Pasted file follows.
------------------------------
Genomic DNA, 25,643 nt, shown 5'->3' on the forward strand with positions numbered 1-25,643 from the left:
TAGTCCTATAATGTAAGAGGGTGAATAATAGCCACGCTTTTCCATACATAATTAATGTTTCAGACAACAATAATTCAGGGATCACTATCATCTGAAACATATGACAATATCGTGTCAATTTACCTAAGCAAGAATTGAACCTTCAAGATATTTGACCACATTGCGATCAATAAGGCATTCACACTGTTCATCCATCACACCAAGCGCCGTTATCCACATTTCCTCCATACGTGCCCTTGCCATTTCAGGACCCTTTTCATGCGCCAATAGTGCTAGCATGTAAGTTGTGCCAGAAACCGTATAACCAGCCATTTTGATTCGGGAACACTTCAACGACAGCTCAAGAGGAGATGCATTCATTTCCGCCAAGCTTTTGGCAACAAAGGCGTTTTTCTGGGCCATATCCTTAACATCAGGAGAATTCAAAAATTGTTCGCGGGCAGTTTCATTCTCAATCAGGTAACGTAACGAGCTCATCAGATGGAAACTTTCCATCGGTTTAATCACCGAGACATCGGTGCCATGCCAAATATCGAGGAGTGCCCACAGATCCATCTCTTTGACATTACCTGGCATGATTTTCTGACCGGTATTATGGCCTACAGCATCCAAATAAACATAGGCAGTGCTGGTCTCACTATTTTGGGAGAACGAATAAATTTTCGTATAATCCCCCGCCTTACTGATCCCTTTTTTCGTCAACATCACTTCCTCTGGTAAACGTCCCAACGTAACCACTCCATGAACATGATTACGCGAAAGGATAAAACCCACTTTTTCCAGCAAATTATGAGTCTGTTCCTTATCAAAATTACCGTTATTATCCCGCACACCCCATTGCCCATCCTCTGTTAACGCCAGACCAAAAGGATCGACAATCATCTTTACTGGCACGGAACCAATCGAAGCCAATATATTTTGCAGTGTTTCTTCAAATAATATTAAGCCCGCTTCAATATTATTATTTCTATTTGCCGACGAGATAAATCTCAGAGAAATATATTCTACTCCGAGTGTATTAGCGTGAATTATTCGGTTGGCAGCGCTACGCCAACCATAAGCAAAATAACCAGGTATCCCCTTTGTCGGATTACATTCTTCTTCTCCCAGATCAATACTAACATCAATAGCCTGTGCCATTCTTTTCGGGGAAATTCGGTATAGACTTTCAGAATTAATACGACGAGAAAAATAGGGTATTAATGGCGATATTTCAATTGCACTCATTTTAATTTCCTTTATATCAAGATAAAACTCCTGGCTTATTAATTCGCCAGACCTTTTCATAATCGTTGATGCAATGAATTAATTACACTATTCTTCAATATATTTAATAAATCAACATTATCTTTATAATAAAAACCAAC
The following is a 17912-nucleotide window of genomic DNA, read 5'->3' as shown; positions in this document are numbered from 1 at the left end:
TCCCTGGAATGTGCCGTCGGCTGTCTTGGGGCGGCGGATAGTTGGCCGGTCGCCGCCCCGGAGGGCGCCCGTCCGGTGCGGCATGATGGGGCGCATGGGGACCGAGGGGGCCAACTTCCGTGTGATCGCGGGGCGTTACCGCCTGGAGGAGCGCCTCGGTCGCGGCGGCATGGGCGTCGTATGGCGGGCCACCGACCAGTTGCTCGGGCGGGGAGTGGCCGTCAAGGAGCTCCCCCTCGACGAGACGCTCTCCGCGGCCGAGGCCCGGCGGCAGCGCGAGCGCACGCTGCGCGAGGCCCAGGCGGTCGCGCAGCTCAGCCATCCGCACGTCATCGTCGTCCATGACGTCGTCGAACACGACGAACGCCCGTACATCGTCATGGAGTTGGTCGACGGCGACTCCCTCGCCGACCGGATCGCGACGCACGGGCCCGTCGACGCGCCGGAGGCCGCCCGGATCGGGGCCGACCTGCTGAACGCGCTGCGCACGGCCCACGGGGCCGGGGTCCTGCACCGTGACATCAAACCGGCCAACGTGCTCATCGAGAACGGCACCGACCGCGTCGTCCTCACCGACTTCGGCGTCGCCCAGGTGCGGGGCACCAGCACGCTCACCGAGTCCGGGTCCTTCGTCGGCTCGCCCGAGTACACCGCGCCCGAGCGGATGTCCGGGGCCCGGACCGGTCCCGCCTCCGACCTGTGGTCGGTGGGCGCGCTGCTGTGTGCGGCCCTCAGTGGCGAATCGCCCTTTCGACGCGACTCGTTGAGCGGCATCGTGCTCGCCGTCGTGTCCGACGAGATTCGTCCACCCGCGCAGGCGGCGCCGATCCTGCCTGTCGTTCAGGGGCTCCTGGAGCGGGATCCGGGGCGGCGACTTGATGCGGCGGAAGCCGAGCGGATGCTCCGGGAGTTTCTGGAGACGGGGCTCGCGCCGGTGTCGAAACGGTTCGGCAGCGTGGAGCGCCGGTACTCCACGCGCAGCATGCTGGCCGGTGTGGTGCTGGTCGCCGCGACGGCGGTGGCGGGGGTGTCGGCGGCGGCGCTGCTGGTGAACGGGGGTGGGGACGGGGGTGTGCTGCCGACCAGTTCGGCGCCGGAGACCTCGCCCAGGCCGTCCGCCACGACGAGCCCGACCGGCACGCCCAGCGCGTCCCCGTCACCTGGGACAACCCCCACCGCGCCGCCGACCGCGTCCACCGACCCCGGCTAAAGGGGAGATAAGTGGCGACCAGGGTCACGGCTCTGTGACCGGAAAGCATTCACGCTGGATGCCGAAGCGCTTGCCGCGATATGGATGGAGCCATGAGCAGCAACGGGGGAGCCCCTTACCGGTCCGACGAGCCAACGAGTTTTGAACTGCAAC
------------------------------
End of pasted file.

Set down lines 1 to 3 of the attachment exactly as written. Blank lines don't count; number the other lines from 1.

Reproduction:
Genomic DNA, 25,643 nt, shown 5'->3' on the forward strand with positions numbered 1-25,643 from the left:
TAGTCCTATAATGTAAGAGGGTGAATAATAGCCACGCTTTTCCATACATAATTAATGTTTCAGACAACAATAATTCAGGGATCACTATCATCTGAAACATATGACAATATCGTGTCAATTTACCTAAGCAAGAATTGAACCTTCAAGATATTTGACCACATTGCGATCAATAAGGCATTCACACTGTTCATCCATCACACCAAGCGCCGTTATCCACATTTCCTCCATACGTGCCCTTGCCATTTCAGGACCCTTTTCATGCGCCAATAGTGCTAGCATGTAAGTTGTGCCAGAAACCGTATAACCAGCCATTTTGATTCGGGAACACTTCAACGACAGCTCAAGAGGAGATGCATTCATTTCCGCCAAGCTTTTGGCAACAAAGGCGTTTTTCTGGGCCATATCCTTAACATCAGGAGAATTCAAAAATTGTTCGCGGGCAGTTTCATTCTCAATCAGGTAACGTAACGAGCTCATCAGATGGAAACTTTCCATCGGTTTAATCACCGAGACATCGGTGCCATGCCAAATATCGAGGAGTGCCCACAGATCCATCTCTTTGACATTACCTGGCATGATTTTCTGACCGGTATTATGGCCTACAGCATCCAAATAAACATAGGCAGTGCTGGTCTCACTATTTTGGGAGAACGAATAAATTTTCGTATAATCCCCCGCCTTACTGATCCCTTTTTTCGTCAACATCACTTCCTCTGGTAAACGTCCCAACGTAACCACTCCATGAACATGATTACGCGAAAGGATAAAACCCACTTTTTCCAGCAAATTATGAGTCTGTTCCTTATCAAAATTACCGTTATTATCCCGCACACCCCATTGCCCATCCTCTGTTAACGCCAGACCAAAAGGATCGACAATCATCTTTACTGGCACGGAACCAATCGAAGCCAATATATTTTGCAGTGTTTCTTCAAATAATATTAAGCCCGCTTCAATATTATTATTTCTATTTGCCGACGAGATAAATCTCAGAGAAATATATTCTACTCCGAGTGTATTAGCGTGAATTATTCGGTTGGCAGCGCTACGCCAACCATAAGCAAAATAACCAGGTATCCCCTTTGTCGGATTACATTCTTCTTCTCCCAGATCAATACTAACATCAATAGCCTGTGCCATTCTTTTCGGGGAAATTCGGTATAGACTTTCAGAATTAATACGACGAGAAAAATAGGGTATTAATGGCGATATTTCAATTGCACTCATTTTAATTTCCTTTATATCAAGATAAAACTCCTGGCTTATTAATTCGCCAGACCTTTTCATAATCGTTGATGCAATGAATTAATTACACTATTCTTCAATATATTTAATAAATCAACATTATCTTTATAATAAAAACCAAC
The following is a 17912-nucleotide window of genomic DNA, read 5'->3' as shown; positions in this document are numbered from 1 at the left end: